Rizal’s relationship status: It’s complicated
Looking Back

Rizal’s relationship status: It’s complicated

/ 05:09 AM February 14, 2024

Jose Rizal’s love letters should prove that love is complicated, but he didn’t keep copies, not even drafts in his notebooks.

Recipients kept Rizal’s letters from curious “Marites” like me. Leonor Rivera made sure these letters remained private and burned all their correspondence before her marriage to Charles Henry Kipping two days before Rizal’s 29th birthday on June 17, 1890.

What little that survived is in the 25 volumes of Rizal’s collected writings. Rizal’s correspondence was organized under these groupings: “Family Members,” “Colleagues in the Propaganda Movement,” and “Ferdinand Blumentritt.”


Everything else that didn’t fall into those categories was lumped under the slim volume “Miscellaneous Correspondence.” Letters from Rizal’s girlfriends are in this volume: two from Leonor Rivera, two from Suzanne Thill, four from Nellie Boustead, and two from Josephine Bracken.


With only a one-sided view of Rizal’s relationships, we are left to our imagination as to what he was like as a partner. Two letters from Leonor Rivera in 1881 refer to writing:

“If I have not answered your letters,” she wrote Rizal on Jan. 2, 1881, “it was not because I am bored corresponding with you. In fact, twice I wrote replies, but on the day I did so nobody came to visit me at the college, so I destroyed them, and besides I was already embarrassed.”

Leonor received a letter from Rizal under a different signature and said: “Perhaps you have put another name, fearing I might despise it and if I despise it, it will not be your name but somebody else’s. If that is what you think, you are mistaken for you do not know how glad I am when I receive one of your dear letters; but you did well in putting in another name in case, as you say, it may fall into the hands of strangers.”

On Dec. 28, 1881, Leonor signed herself with a codename: “Taimis.” Upset that Rizal has not written to her, she rants: “You are like a newly opened rose, very flushed and fragrant at the beginning, but afterwards it begins to wither … when I did not write you, you wrote me, but now no more … you are at your home and nobody meddles with you. Truly I tell you that I am very resentful for what you have done and for another thing that I will tell you when you come.”

Another person pining for Rizal’s letters was Suzanne Thill, from Brussels, Belgium, previously mistaken for Suzanne Jacoby, who narrated on Oct. 1, 1890, that someone had come to visit bringing news about Rizal. Told that Rizal planned to return to Brussels: “It made me so happy I could not sleep … I hope your courts are open and I shall not have to wait a long time for your decision. Don’t delay too long writing us because I wear out the soles of my shoes running to the mailbox to see if there is a letter from you. Waiting impatiently for your letter in which you will tell me all that I want to know …”

Then, comes an intriguing postscript that reads in part: “There will never be any home in which you are so loved as in that in Brussels, so you little bad boy, hurry up and come back …” Is “little bad boy” merely a term of endearment or should we take it literally? A dozen letters from Suzanne Thill (and perhaps from the older Suzanne Jacoby too) were lost or destroyed in the National Library during the 1945 Battle for Manila. Teodoro M. Kalaw chose not to include them in the six-volume “Epistolario Rizalino.” Having read these lost letters, he alone knows what “little bad boy” means.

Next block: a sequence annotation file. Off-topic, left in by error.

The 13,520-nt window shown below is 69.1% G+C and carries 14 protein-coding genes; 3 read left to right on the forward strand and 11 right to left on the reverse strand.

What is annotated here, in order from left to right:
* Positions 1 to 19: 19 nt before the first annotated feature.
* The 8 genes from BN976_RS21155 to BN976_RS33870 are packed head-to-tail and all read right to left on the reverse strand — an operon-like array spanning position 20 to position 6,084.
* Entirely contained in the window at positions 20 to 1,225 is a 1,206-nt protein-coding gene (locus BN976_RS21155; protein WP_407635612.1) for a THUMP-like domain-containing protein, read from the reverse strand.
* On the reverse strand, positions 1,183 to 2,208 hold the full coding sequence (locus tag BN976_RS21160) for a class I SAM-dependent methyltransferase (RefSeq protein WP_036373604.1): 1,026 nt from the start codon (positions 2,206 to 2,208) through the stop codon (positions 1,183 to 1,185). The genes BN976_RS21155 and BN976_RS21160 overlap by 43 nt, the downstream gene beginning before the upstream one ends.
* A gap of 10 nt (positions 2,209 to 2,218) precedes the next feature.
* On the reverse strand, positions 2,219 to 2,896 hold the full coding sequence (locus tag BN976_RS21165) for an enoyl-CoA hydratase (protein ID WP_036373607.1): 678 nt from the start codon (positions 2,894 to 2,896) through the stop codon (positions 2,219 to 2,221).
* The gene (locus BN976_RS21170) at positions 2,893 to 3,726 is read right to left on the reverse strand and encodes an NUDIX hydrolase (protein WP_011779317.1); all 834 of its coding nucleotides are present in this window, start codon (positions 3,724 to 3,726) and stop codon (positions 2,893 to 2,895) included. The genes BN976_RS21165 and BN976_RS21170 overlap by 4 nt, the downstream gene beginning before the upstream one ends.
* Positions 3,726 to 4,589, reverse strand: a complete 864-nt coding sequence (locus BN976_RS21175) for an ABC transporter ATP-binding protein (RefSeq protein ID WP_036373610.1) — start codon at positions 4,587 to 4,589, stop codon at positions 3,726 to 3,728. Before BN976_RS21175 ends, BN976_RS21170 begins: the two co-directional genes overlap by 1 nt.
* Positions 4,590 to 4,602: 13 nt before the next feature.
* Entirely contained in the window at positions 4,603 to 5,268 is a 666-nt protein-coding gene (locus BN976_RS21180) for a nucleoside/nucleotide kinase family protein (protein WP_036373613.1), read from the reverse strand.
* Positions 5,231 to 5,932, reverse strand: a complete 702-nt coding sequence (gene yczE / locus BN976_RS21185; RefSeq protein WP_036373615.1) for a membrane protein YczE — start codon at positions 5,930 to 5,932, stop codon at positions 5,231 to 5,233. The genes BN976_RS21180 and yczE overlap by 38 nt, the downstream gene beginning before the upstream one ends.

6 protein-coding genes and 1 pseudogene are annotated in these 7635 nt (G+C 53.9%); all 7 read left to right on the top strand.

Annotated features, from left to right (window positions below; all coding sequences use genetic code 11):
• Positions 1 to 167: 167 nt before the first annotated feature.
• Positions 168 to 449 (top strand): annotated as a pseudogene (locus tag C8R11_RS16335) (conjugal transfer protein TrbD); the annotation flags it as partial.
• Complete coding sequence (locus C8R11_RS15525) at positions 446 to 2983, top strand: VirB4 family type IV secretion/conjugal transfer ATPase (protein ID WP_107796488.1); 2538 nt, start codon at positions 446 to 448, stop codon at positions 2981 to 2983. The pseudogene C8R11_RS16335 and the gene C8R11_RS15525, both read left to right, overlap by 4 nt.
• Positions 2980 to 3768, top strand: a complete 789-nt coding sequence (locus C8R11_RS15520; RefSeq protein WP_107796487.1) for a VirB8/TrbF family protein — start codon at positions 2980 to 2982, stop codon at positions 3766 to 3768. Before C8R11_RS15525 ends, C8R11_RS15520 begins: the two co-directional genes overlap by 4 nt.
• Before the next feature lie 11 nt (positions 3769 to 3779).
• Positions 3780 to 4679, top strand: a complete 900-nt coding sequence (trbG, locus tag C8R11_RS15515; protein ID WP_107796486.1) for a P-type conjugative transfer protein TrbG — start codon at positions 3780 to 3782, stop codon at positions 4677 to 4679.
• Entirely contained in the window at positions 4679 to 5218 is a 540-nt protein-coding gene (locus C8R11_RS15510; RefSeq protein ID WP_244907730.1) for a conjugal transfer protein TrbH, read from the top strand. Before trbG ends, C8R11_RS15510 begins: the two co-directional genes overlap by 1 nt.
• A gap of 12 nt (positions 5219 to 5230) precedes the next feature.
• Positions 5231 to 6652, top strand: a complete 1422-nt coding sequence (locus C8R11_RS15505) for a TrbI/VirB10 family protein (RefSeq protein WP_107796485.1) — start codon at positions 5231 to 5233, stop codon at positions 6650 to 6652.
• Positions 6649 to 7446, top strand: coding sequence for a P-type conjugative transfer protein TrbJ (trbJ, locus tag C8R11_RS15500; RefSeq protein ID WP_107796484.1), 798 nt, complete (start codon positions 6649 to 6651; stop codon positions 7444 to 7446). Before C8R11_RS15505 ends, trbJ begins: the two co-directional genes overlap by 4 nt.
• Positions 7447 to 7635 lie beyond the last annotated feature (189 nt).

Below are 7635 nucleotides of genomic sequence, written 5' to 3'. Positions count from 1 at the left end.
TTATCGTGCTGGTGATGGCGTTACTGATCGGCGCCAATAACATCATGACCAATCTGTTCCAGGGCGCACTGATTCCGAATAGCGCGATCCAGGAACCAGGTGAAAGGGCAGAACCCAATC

Nellie Boustead is different. She didn’t encourage Rizal’s suit. She wrote a rambling letter on April 24, 1891, that reads: “You should remember how little disposed I was to [listen] when [you began] to tell me your [feelings] towards me … I ended in giving way thus … [in] treating you familiarly it is true that I did not go further because I awaited your decision over the matter of my condition.” She was Protestant and required Rizal to convert from Catholicism. She dismisses him but wishes him back: “Now that you are leaving [Europe] I wish you a happy trip and may you triumph on your undertakings … My remembrance will accompany you as also my prayers … Goodbye then! Remember, you must come back; Ah! What if you meet some other woman down there!!”

On May 11, 1891, Nellie advised Rizal to stop asking her parents for her hand in marriage. Her mother “exposed me to the difficulties that might present themselves, that you are not so settled as to permit yourself to maintain a family, etc., etc.” To this, she replied: “His intention is never to marry me before he has what he lacks in order to maintain a home.” In addition, a condition for marriage was that Rizal convert. “I possessed nothing extraordinary and if I am beloved by someone, it is he that is responsible for his madness.”

On Aug. 13, 1896, Josephine Bracken advised Rizal to marry someone else: “If you go to Spain you see anyone of your fancy you better marry, but dear hear me, better to marry than live like [what] we have been doing. I am not ashamed to let people know my life with you but [as] your sisters are ashamed I think you had better get married to someone else.”

This Valentine’s Day remember that love is not all bliss, that Rizal’s relationships were not the stuff of teleserye, and these are best described in a contemporary manner as “it’s complicated.”


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TAGS: Jose Rizal, opinion, Valentine's Day

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